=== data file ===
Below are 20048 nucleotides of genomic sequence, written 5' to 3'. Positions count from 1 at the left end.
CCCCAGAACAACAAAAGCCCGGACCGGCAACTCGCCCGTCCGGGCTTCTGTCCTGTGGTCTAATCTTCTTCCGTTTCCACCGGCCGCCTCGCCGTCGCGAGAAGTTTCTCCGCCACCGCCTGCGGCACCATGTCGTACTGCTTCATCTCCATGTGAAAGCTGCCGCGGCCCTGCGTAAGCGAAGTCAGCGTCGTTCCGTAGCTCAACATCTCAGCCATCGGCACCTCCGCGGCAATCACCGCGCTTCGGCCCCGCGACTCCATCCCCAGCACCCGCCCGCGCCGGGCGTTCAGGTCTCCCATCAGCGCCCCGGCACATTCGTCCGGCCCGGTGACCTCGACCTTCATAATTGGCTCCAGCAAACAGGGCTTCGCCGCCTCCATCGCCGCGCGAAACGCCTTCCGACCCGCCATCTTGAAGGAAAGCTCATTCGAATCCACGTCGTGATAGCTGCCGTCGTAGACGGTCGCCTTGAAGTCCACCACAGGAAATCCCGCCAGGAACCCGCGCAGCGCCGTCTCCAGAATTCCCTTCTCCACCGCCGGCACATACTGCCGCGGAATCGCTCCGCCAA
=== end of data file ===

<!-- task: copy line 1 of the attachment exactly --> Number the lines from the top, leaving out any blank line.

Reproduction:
Below are 20048 nucleotides of genomic sequence, written 5' to 3'. Positions count from 1 at the left end.